By Peter Griffiths
LONDON (Reuters) - One of two men charged with murdering a British soldier on a busy London street appeared in court for the first time on Monday, blowing kisses to a supporter in the public gallery and clutching what appeared to be a Koran.
Michael Adebolajo, 28, was remanded in custody until a hearing within the next 48 hours to decide whether he can be released on bail.
Adebolajo, who was shot by police along with another man at the scene of the killing of Drummer Lee Rigby, appeared at Westminster Magistrates Court with his left arm wrapped in bandages.
Flanked by three guards behind glass panels in the dock, Adebolajo asked to be identified by a different name, Mujahid Abu Hamza. His defense lawyer David Gottlieb and Deputy chief magistrate Emma Arbuthnot referred to him as Abu Hamza during the hearing.
Adebolajo repeatedly interrupted proceedings, asking why he had to stand up and questioning the charges after they were read to him.
"May I respond, may I respond," he asked several times during the five-minute hearing. He did not enter a plea and the magistrate said a further hearing will take place at the Central Criminal Court, known as the Old Bailey, on June 28.
'ALLEVIATE THE PAIN'
Adebolajo, wearing a white T-shirt and white trousers, gave a thumbs-up sign to his defense lawyer and blew kisses to a man in the public gallery, appearing to mouth the words "I love you". The man declined to comment outside court.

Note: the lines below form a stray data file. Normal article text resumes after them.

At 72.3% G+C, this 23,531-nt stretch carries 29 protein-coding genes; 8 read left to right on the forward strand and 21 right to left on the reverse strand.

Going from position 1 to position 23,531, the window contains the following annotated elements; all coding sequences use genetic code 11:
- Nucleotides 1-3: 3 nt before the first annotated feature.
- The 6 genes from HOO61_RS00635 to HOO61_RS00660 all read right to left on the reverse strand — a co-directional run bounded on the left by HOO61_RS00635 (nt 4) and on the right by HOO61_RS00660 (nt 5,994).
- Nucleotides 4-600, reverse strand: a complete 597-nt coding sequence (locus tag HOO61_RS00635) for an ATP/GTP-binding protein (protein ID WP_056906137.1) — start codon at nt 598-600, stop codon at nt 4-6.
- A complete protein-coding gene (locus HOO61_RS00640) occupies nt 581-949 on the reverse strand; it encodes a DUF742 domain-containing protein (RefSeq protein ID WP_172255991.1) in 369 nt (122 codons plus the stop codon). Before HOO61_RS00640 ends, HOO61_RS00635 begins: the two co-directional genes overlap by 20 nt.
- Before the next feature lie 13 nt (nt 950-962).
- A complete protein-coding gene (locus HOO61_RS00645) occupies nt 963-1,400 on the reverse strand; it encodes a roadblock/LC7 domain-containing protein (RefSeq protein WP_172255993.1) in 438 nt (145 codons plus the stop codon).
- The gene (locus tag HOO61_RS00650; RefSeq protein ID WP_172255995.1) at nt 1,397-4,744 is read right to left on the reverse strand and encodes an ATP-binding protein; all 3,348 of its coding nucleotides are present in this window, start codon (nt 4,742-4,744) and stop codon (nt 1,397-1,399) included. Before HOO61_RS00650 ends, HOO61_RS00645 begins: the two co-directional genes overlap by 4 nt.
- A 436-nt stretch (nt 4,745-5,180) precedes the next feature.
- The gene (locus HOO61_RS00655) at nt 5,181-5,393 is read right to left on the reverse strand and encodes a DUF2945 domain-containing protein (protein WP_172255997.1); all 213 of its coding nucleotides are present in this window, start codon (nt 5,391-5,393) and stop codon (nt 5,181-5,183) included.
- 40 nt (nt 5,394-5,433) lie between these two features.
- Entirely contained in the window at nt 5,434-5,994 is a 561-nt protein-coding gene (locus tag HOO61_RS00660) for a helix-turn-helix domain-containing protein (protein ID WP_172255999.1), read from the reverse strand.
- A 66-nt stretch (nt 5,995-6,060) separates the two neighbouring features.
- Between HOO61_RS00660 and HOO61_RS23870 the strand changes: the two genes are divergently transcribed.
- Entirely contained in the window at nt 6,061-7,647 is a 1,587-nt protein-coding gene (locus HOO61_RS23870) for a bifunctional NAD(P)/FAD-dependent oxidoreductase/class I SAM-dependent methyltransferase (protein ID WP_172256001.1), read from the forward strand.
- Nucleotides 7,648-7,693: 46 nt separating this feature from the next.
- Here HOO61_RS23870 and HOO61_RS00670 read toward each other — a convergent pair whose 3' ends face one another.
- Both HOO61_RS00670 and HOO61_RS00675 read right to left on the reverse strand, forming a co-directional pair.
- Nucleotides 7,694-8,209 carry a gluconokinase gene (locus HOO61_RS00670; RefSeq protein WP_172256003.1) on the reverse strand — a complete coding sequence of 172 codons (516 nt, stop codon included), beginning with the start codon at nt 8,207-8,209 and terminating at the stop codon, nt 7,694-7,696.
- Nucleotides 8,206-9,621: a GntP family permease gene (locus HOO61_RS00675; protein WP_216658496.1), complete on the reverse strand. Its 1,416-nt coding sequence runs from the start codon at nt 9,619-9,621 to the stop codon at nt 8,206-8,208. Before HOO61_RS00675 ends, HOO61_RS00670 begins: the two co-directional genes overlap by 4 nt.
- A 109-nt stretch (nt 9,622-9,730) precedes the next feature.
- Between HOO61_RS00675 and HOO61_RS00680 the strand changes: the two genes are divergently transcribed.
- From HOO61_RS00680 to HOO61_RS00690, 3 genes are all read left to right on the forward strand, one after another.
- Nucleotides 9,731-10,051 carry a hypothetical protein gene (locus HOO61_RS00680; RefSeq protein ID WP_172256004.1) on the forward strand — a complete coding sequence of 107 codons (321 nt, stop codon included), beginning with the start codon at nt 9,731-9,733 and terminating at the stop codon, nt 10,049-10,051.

At the end of the hearing, Adebolajo stretched out his arms, pointed them to the sky and then kissed the book he was holding.
"I would like to alleviate the pain if I may," he told the court before being led from the dock.
The British-born son of Nigerian parents is charged with murder, the attempted murder of two police officers and possession of a firearm with intent.
A second suspect, Michael Adebowale, 22, was also remanded in custody to June 28 when he appeared by videolink at the Old Bailey for a bail hearing. He is also charged with murder and possession of a firearm with intent.
Rigby, 25, died at the scene of the attack, which took place in broad daylight near an army barracks on May 22. A post-mortem examination gave the cause of death as "multiple incised wounds".
In a statement to parliament on Rigby's death, Prime Minister David Cameron said lessons would be learnt from Woolwich and that more should be done to discourage radicalization over the Internet, in universities and prisons.
"It is as if, for some young people, there is a conveyor belt to radicalization that has poisoned their minds with sick and perverted ideas. We need to dismantle this process at every stage," he said after chairing the first meeting of a new panel of senior ministers aiming to tackle extremism.
(Writing by Maria Golovnina and Peter Griffiths; Editing by Jon Boyle)